How to Get a Clear Perspective on your Manuscript

I have actually lost count of how many times I’ve revised my manuscript. It makes no sense to talk in terms of numbers of drafts any more. I’ve made minor alterations and I’ve done full scale re-writes. I’ve made changes and unchanged changes.

It is said you shouldn’t submit your novel to agents until you are absolutely convinced it’s in the best shape possible. But, we all know that if you work on your manuscript until it’s ‘perfect’ you may never send it anywhere. Put it away in a drawer and take it out in six months’ time and there’ll be plenty you want to change. Put it away for another six months and the same will be true again. You can go on like this forever.

The problem is you are just too close. Whilst you can gain some perspective by discarding it for a while, you are still too close, emotionally as much as anything else.

At some point you have to take the plunge and submit to an agent. I would argue that the act of doing this is, in itself, a way of gaining perspective, of seeing the novel better. One reason, of course, is that you may receive constructive feedback. But even an agent’s feedback is subjective and, often, contradicts another’s. What I’m arguing is that the very act of submitting brings a fresh perspective, irrespective of the outcome.

It’s like handing in your paper at the end of a maths exam. Sometimes it happens that the moment you let go of it, the moment you surrender it to the invigilator, you realise you got a question wrong and you know, all of a sudden, what the answer should have been. Somehow, it was the act of handing it over that triggered this realisation. You might never have spotted the error if you’d kept staring at the sum for the rest of the day. Or if you’d put the sum away and come back to it at a later date. Something about relinquishing it for good released a thought pathway that was supressed, or blocked, before. The same can be true when you release a manuscript for the perusal of an agent. It might not be an instantaneous realisation, or a simple one. But it can trigger something.

The downside is that the first agent, or round of agents, who receives your manuscript, gets the dud submission. Why risk such a waste? Surely, the same revelations can be triggered by submitting to a trusted reader for constructive criticism. To a degree, yes. But not completely. In this scenario you have nothing to lose. The worst that can happen is that they lay into your novel and you decide whether or not they’re right. This is not the same as a rejection. A rejection is like a fail in your maths GCSE. It is an irredeemable loss. That’s why, I think, something in the brain gets released as soon as you make the possibility of that loss a reality. And that’s a useful thing because you can do something about it for next time.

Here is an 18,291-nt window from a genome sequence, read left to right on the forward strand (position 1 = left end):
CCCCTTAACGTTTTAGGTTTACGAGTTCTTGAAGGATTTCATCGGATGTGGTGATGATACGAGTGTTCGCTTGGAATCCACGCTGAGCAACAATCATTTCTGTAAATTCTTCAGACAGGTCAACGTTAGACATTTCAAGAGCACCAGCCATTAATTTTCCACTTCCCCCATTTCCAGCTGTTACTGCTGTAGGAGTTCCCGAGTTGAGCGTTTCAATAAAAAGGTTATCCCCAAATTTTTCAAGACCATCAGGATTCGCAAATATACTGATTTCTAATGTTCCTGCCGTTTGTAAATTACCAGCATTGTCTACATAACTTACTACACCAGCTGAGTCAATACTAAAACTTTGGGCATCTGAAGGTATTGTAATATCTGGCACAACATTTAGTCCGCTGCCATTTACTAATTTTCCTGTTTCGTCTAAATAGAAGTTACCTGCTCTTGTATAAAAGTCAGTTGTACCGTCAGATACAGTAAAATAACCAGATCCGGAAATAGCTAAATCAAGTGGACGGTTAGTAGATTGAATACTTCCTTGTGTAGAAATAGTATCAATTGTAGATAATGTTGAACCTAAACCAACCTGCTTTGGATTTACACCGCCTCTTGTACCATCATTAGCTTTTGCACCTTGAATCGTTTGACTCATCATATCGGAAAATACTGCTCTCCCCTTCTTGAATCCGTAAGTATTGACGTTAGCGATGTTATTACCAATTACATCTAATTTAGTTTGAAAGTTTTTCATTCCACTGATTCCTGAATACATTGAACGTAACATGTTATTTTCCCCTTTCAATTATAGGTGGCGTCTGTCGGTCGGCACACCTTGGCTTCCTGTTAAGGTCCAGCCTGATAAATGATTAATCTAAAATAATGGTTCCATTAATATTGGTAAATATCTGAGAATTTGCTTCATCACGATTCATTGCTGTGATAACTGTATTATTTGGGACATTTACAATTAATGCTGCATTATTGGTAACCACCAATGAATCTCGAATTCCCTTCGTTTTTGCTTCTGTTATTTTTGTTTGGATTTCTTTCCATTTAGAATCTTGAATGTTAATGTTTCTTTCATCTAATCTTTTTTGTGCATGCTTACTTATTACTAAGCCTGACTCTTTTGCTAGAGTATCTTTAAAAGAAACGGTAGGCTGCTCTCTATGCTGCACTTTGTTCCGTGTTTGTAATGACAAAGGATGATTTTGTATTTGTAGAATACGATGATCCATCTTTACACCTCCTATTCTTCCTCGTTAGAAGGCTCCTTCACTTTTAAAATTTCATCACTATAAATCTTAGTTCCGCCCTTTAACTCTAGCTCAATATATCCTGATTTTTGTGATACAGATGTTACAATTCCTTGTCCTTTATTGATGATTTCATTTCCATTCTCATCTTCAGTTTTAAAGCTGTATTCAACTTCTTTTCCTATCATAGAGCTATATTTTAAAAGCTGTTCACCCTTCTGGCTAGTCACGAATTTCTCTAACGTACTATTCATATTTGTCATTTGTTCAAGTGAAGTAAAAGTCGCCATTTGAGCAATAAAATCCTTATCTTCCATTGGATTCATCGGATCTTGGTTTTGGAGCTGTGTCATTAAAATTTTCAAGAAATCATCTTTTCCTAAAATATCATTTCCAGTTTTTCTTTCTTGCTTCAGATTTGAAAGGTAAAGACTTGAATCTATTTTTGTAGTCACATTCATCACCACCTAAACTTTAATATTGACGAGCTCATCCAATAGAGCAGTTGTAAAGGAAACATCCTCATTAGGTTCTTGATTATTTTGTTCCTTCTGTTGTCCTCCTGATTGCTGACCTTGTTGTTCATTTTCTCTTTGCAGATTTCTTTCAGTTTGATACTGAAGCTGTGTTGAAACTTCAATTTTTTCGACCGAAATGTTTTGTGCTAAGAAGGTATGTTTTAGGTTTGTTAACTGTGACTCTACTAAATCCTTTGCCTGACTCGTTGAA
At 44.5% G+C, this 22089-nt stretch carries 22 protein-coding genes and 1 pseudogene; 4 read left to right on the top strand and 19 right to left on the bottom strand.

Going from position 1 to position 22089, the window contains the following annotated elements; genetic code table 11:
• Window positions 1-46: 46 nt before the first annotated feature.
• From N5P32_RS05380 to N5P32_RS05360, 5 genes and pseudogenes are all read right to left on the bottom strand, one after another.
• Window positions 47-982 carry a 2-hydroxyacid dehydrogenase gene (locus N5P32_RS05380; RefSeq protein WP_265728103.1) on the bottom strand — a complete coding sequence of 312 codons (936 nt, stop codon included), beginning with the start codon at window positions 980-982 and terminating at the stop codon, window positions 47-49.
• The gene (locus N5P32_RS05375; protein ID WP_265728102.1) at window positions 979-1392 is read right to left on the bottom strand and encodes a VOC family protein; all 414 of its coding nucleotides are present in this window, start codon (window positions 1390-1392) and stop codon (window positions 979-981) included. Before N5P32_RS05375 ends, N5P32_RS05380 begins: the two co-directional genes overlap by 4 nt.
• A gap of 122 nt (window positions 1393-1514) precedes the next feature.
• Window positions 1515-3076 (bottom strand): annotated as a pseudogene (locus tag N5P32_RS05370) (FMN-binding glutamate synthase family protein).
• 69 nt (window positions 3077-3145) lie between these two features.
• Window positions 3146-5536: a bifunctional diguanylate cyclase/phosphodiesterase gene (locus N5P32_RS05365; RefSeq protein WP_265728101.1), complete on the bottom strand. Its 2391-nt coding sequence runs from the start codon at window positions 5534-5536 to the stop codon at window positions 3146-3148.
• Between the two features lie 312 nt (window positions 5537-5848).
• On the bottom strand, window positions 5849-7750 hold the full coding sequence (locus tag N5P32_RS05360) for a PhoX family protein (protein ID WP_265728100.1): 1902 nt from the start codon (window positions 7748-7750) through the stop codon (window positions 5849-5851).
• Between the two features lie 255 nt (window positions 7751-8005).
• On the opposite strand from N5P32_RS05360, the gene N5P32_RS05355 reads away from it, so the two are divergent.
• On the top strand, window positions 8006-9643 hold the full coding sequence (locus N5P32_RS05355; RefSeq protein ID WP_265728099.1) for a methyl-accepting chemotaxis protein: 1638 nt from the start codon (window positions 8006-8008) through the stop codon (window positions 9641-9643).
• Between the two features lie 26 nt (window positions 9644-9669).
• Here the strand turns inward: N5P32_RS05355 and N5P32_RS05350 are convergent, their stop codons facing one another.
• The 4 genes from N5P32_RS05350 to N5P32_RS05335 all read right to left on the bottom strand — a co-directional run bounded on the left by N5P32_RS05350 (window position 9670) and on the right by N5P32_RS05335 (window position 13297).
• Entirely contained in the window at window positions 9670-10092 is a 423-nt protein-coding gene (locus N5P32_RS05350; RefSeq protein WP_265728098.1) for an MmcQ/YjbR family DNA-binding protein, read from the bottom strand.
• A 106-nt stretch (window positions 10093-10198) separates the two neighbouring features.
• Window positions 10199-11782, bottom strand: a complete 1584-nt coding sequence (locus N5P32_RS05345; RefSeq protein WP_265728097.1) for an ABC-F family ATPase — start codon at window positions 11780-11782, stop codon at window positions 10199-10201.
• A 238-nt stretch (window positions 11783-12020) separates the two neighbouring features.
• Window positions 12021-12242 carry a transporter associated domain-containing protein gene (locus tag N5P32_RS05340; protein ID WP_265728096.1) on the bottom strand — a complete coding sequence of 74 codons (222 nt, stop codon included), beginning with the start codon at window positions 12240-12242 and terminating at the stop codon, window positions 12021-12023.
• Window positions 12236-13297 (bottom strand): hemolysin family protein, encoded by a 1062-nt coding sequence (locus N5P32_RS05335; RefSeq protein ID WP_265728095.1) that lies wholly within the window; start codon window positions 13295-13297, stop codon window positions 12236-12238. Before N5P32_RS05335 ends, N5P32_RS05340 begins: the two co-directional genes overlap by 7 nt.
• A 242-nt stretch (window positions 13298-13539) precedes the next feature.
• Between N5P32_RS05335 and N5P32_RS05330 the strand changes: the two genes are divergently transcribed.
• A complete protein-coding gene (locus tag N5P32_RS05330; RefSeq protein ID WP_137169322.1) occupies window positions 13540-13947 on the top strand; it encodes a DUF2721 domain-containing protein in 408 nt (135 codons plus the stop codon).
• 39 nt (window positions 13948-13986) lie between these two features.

If you’re lucky, you get to pass your GCSE, despite the error, or the agent takes on your manuscript, warts and all. However, for most un-agented, unpublished writers, the submissions process is ongoing. Most of us don’t get snapped up right away. It’s important not to get defeated by this. As I mentioned in my previous post, agents’ tastes are highly subjective. Hopefully, as I go along, honing, improving, refining, I will end up with a manuscript in which I believe completely. Which I feel to be as good as I can get it. I hope to reach a time when I can hit the ‘send’ button without thinking in the ensuing minutes, days or weeks, ‘Shit, I should have…’

 

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2 Responses to How to Get a Clear Perspective on your Manuscript

  1. “It’s like handing in your paper at the end of a maths exam. Sometimes it happens that the moment you let go of it, the moment you surrender it to the invigilator, you realise you got a question wrong and you know, all of a sudden, what the answer should have been. Somehow, it was the act of handing it over that triggered this realisation. ”

    Yes. This. What a brilliant post, Claudia. I’m in the process of saying goodbye forever to the last chances of editing my novel and I know, after it’s published, that I will cringe. I will mourn. Frankly, I will endeavor never to read it again after these proofs go to the printer.

    But you touch something deeper and truer- that the very act of letting go of our work, turning it over to someone else’s professional perspective, simply makes us better writers. No matter how important it is for us to revise and polish, at a certain point we have to trust and let go. But let go with the understanding that our work is not in its most perfect form, nor will it be until it lands with the right people who see its potential and can usher it on. And until then, each rejection is a chance to learn, improve, and let go again.

    Lovely. Thank you for sharing.

    • claudia says:

      Thank you Julie. I can’t imagine how it must feel to be handing over your work to a publisher. But I do remember an eminent author once describing what it was like backstage at a literary festival amid a line up of other eminent authors all preparing to read excerpts from their published novels. All of them, apparently, bemoaning the edits they wished they could make!

      Good luck with letting go this time. I, for one, can’t wait to read it.

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